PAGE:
On Tuesday, Google’s (GOOG) shares closed at $806.84, a gain of 1.75 percent, and surpassing the exclusive $800 mark, making it the first tech company ever to do so. Outside of the technology sector, Google’s colleagues in the $800 club can be counted on less than one hand: Berkshire Hathaway’s (BRKA) class-A shares ($152,498.00), the agriculture and sea-transport conglomerate Seaabord Corp. (SEB) ($2850.00), and the residential construction company NVR Inc. (NVR) ($1,109.74).
This is a welcome about-face from the company’s November 8th low of $652.29, and while it is certainly attributable to shrewd marketing and product releases as well as technical performance, Tuesday’s push likely has much to do with the talk over the holiday weekend that the company would be opening up its own retail stores in time for the 2013 holiday season.
To be sure, the company has been running a trial-balloon version of the retail store idea with its store-in-store presence in Best Buy (BBY) outlets in the U.S. and PC World/Dixon’s (DSITF) outlets in the United Kingdom. Product showcasing in these venues, however, has been limited mainly to the company’s Chromebook laptop. Stand-alone retail stores, on the other hand, suggest that the company is ready to start pushing its Nexus smartphones and tablets in a much more pro-active way.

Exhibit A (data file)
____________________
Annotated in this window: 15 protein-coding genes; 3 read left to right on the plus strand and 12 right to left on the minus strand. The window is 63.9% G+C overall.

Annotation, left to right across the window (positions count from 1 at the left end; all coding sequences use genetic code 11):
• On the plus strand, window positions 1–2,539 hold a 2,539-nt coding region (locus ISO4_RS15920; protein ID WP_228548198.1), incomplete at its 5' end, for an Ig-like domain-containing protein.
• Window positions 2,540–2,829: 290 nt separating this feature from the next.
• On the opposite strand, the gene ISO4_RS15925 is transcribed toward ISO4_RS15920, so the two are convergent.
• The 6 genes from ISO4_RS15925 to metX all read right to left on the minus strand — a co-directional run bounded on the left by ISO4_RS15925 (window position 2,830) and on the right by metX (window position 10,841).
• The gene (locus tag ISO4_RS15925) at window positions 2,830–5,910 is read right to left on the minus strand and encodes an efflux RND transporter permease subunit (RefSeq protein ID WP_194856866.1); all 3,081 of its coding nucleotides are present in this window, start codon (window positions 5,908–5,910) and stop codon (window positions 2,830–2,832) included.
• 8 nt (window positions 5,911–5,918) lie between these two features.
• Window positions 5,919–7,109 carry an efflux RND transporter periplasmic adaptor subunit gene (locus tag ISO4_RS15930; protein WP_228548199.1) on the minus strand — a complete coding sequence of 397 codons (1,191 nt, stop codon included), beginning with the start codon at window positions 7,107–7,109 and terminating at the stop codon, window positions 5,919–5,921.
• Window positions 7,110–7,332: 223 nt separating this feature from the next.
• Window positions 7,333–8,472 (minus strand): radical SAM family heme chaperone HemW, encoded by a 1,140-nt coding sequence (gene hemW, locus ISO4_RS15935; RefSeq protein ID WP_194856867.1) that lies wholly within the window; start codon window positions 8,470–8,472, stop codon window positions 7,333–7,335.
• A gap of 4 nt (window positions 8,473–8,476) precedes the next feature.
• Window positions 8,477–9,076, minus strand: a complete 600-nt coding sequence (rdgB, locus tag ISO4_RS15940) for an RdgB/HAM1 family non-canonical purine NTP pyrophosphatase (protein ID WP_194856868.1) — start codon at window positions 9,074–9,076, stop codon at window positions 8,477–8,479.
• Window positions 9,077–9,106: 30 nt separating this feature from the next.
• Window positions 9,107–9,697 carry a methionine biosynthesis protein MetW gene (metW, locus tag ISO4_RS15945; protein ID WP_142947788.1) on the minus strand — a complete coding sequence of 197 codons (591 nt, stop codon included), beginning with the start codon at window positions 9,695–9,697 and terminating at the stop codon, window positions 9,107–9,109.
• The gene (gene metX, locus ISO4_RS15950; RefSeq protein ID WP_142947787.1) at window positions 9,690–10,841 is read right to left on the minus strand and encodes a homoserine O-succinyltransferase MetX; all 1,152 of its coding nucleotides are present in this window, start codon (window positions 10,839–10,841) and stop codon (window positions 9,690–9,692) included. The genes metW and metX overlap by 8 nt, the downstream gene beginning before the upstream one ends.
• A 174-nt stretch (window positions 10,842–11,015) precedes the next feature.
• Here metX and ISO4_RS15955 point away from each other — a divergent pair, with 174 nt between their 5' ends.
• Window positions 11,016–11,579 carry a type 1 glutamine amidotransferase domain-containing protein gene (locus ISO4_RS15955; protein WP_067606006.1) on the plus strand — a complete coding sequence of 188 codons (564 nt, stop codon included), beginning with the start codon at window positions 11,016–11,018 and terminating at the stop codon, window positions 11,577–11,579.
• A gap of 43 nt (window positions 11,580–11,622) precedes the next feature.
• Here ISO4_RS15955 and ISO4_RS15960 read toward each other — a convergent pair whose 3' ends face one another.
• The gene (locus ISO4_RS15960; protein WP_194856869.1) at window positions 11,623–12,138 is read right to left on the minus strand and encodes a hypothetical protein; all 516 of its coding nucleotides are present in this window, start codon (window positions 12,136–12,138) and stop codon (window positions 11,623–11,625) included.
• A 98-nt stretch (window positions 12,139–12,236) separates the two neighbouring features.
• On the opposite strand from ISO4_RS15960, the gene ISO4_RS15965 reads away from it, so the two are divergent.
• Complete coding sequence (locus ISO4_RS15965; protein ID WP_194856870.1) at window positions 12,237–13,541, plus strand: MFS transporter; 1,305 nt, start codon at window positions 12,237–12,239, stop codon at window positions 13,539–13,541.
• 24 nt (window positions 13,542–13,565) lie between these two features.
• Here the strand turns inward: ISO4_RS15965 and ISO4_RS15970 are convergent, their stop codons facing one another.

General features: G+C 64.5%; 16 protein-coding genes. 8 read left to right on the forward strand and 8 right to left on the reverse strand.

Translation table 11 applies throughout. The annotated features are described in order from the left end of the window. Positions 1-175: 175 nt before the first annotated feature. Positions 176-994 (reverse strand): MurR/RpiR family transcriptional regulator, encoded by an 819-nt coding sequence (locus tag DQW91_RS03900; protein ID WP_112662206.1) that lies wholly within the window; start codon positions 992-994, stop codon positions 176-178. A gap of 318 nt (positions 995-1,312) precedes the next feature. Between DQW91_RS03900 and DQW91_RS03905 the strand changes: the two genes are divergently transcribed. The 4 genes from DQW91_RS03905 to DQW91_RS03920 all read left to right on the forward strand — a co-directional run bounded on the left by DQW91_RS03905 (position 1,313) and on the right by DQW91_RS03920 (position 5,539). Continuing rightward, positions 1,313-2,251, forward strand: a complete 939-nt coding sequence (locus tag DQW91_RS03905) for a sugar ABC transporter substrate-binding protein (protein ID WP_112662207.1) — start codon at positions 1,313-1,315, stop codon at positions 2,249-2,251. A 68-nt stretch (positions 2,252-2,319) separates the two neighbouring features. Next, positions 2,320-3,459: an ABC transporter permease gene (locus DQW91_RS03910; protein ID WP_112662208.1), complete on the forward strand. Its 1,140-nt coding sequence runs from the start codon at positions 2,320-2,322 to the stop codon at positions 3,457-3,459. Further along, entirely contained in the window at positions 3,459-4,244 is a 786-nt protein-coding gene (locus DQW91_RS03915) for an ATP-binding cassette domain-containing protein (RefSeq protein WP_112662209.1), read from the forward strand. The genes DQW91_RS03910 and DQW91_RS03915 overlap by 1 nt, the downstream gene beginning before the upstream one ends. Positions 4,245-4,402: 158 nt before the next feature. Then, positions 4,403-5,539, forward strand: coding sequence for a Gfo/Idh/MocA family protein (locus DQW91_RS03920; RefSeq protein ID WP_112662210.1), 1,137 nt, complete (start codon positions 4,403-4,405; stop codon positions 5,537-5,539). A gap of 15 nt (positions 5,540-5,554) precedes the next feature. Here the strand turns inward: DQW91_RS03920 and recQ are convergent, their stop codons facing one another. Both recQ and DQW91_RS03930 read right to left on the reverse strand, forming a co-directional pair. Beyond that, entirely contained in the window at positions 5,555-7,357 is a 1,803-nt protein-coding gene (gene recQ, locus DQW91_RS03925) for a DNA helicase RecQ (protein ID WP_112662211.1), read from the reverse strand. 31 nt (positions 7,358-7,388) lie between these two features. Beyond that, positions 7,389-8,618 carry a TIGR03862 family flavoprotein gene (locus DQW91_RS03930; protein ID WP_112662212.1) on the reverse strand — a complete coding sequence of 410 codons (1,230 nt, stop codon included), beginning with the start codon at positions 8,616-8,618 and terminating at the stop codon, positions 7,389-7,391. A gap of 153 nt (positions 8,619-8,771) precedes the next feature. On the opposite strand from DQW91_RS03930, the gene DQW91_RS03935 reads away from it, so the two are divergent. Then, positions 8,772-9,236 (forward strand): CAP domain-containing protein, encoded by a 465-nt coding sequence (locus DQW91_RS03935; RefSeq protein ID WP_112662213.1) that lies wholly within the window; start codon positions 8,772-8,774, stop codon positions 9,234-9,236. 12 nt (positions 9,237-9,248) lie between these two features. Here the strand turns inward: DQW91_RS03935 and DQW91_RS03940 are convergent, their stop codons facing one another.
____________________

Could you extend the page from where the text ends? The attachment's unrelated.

Retail stores also suggest that new, more exciting, and potentially game-changing products are on the way. For instance, there are much-discussed Google glasses that could serve as a centerpiece for these stores, and there has been chatter about other no-longer-so-unthinkable product releases such as driverless cars and even mini drone-delivery systems.
Finally, retail stores are perhaps most significant for the fact that they signal the company’s official transformation from a tech company to a hardware company, as well as its ability to directly compete with tech giants like Apple (AAPL) and Microsoft (MSFT) on turf that was previously thought to be their exclusive domain.
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